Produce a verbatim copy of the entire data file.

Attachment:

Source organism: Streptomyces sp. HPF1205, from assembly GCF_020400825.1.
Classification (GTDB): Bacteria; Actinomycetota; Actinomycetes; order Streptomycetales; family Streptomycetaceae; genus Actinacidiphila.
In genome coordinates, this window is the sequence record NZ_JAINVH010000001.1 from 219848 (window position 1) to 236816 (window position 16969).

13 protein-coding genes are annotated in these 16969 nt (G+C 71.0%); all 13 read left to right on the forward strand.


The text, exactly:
Source organism: Streptomyces sp. HPF1205, from assembly GCF_020400825.1.
Classification (GTDB): Bacteria; Actinomycetota; Actinomycetes; order Streptomycetales; family Streptomycetaceae; genus Actinacidiphila.
In genome coordinates, this window is the sequence record NZ_JAINVH010000001.1 from 219848 (window position 1) to 236816 (window position 16969).

13 protein-coding genes are annotated in these 16969 nt (G+C 71.0%); all 13 read left to right on the forward strand.